Dogs that are not experiencing clinical signs with short, fine distichia may require no treatment at all. Patients with mild clinical signs may be managed conservatively. Conservative management mainly consists of the use of ophthalmic lubricants to protect the cornea and coat the lashes with a lubricant film. It is no longer recommended for the distichiae to be manually removed as they often grow back thicker or stiffer, but this can be done for patients unable to undergo anesthesia or if waiting for a more permanent procedure.

"If your dog develops corneal ulcers from the distichiae, or if your dog continues to rub or paw at his face, indicating that the condition is irritating to him, other options, including surgery are a better treatment choice."

If your dog develops corneal ulcers from the distichiae, or if your dog continues to rub or paw at his face, indicating that the condition is irritating to him, other options, including surgery are a better treatment choice. The goal of surgery is two-fold, first to remove the offending eyelashes and second to kill the hair follicles so that the distichiae do not recur. If only one or two distichiae are present, the surgeon may completely remove the affected portion of the eyelid to eliminate the misplaced follicles. If multiple eyelashes are present, the surgeon may use electrocautery, cryosurgery (freezing), or a laser to destroy the follicles. Previously used therapies such as electrolysis and lid splitting are no longer recommended. All surgical treatments require general anesthesia.

Your veterinarian may recommend referral to an ophthalmologist for surgical treatment, especially in severe or complicated cases.

 

What are the risks?

Left untreated, distichiae that are causing clinical signs will continue to cause irritation and pain, and the irritation may lead to severe corneal ulcers and secondary bacterial infections. These may lead to blindness or loss of the eye. The dog may further irritate the eye by scratching or rubbing at it.

"Left untreated, distichiae that are causing clinical signs will continue to cause irritation and pain, and the irritation may lead to severe corneal ulcers and secondary bacterial infections."

Complications associated with electrocautery and cryosurgery may include excessive scarring of the eyelids. Regrowth of hairs may occur, requiring the need for repeated surgery.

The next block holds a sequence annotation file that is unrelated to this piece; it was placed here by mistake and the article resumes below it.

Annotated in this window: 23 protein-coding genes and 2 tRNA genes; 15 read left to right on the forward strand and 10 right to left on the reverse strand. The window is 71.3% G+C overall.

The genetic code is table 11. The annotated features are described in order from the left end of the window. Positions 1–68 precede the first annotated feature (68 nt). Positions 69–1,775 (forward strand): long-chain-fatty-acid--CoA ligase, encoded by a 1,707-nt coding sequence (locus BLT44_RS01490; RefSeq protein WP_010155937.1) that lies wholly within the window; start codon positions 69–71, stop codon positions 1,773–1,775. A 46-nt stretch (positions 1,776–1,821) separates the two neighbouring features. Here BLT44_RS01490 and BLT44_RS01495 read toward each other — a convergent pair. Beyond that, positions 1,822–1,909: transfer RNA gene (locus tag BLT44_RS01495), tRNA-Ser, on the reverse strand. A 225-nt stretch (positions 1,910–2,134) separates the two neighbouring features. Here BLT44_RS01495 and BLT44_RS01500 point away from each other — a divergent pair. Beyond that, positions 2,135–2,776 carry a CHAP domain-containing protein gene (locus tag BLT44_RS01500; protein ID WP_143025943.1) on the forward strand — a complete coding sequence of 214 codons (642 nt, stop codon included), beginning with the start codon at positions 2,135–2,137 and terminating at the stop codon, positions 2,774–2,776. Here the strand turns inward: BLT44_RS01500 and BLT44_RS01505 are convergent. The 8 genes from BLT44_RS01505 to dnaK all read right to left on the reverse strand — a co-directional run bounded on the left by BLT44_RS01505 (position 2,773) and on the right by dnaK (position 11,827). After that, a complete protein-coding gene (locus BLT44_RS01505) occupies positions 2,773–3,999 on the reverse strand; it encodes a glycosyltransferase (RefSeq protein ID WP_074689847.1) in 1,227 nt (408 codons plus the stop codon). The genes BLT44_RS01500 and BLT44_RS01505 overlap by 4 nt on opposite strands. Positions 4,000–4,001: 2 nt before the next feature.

What is the prognosis for a dog with distichiasis?

The prognosis is excellent for those dogs that do not show any clinical signs associated with their distichiae. For dogs with mild clinical signs, the likelihood that the condition can be managed with conservative treatment is good. In these cases, it is important to administer all medication and return for follow-up examinations as directed by your veterinarian. The prognosis for surgical correction of this condition is also generally good. Following surgery, post-operative rechecks are necessary for several months to monitor for regrowth of the eyelashes. Your veterinarian will discuss a diagnostic and treatment plan that is tailored to your dog's individual case to help you successfully treat this condition.

"Your veterinarian will discuss a diagnostic and treatment plan that is tailored to your dog's individual case to help you successfully treat this condition."

There is no preventative care for distichiasis, although veterinarians strongly discourage the breeding of two affected dogs to each other because of the hereditary nature of this condition.

This client information sheet is based on material written by: Ryan Llera, BSc, DVM; Cheryl Yuill, DVM, MSc, CVH

© Copyright 2019 LifeLearn Inc. Used and/or modified with permission under license.